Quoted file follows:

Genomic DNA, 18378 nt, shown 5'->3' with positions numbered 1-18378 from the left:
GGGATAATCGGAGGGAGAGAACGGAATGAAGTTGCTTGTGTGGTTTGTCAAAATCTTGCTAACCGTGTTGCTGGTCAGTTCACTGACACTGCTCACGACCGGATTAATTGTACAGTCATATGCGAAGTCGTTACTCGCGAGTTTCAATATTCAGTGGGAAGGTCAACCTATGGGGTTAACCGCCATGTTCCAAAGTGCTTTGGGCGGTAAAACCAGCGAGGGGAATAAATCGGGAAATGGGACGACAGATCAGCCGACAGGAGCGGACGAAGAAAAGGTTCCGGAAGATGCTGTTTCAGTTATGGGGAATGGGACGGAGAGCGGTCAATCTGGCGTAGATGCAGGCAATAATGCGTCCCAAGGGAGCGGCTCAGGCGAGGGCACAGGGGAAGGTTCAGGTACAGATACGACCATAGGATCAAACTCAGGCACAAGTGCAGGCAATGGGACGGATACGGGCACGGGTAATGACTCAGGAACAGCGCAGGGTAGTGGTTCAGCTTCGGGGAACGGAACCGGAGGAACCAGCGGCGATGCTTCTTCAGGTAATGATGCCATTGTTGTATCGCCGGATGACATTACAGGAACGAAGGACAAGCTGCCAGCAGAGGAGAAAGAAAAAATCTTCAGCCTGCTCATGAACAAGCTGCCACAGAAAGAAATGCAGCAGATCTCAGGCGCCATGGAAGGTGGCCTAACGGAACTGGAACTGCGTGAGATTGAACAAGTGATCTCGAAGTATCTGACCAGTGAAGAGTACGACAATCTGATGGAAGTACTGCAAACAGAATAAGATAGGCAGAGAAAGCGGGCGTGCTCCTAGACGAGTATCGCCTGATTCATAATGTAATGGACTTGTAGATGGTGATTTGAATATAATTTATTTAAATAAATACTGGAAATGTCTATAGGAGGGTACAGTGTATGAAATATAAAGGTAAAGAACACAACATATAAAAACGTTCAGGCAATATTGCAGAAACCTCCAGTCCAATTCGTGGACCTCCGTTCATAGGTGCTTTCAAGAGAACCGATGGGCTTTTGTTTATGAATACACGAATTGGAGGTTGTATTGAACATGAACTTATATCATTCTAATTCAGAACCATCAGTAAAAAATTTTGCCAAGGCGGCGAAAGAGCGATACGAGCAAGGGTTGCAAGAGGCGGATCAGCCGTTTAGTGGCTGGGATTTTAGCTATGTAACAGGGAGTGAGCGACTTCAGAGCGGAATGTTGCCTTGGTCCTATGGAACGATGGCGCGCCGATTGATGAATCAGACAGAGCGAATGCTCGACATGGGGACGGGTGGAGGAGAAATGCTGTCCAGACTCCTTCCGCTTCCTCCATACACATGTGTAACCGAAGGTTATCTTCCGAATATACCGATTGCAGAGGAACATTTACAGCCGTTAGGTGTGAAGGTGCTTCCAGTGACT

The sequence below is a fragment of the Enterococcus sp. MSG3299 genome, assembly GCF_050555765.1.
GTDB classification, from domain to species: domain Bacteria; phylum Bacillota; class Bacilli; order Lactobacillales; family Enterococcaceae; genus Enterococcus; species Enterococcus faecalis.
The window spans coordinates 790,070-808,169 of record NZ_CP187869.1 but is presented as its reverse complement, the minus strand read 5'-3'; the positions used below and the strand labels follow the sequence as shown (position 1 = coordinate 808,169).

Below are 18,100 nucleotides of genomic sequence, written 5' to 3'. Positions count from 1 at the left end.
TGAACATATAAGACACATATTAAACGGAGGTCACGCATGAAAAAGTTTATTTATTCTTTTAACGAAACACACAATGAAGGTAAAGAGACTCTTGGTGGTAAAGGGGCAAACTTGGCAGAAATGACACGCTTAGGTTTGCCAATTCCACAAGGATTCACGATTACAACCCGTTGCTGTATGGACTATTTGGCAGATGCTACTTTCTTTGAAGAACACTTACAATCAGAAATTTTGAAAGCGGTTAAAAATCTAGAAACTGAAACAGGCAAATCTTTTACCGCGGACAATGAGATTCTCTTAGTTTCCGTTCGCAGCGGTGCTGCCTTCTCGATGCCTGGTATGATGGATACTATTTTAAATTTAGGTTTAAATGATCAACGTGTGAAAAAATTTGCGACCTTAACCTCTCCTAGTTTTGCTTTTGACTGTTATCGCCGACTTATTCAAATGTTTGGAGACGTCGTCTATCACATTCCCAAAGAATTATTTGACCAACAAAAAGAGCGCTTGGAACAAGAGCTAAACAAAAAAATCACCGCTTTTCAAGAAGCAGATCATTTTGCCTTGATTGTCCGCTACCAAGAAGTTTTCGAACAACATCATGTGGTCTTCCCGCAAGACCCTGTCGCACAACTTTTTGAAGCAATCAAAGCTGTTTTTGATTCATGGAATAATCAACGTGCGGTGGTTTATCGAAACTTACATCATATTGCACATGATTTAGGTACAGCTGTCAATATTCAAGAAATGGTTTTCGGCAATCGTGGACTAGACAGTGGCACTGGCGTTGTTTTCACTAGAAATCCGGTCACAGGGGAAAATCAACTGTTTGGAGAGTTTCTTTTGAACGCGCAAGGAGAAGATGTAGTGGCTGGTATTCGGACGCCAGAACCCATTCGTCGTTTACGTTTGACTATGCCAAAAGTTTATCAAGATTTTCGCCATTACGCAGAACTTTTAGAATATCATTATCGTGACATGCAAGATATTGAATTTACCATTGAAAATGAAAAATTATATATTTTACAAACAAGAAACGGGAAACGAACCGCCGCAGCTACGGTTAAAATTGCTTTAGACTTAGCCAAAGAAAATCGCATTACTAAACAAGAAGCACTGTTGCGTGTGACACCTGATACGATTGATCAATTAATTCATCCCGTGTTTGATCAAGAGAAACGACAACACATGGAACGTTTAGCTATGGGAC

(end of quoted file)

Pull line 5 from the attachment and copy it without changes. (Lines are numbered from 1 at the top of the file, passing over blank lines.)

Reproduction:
The window spans coordinates 790,070-808,169 of record NZ_CP187869.1 but is presented as its reverse complement, the minus strand read 5'-3'; the positions used below and the strand labels follow the sequence as shown (position 1 = coordinate 808,169).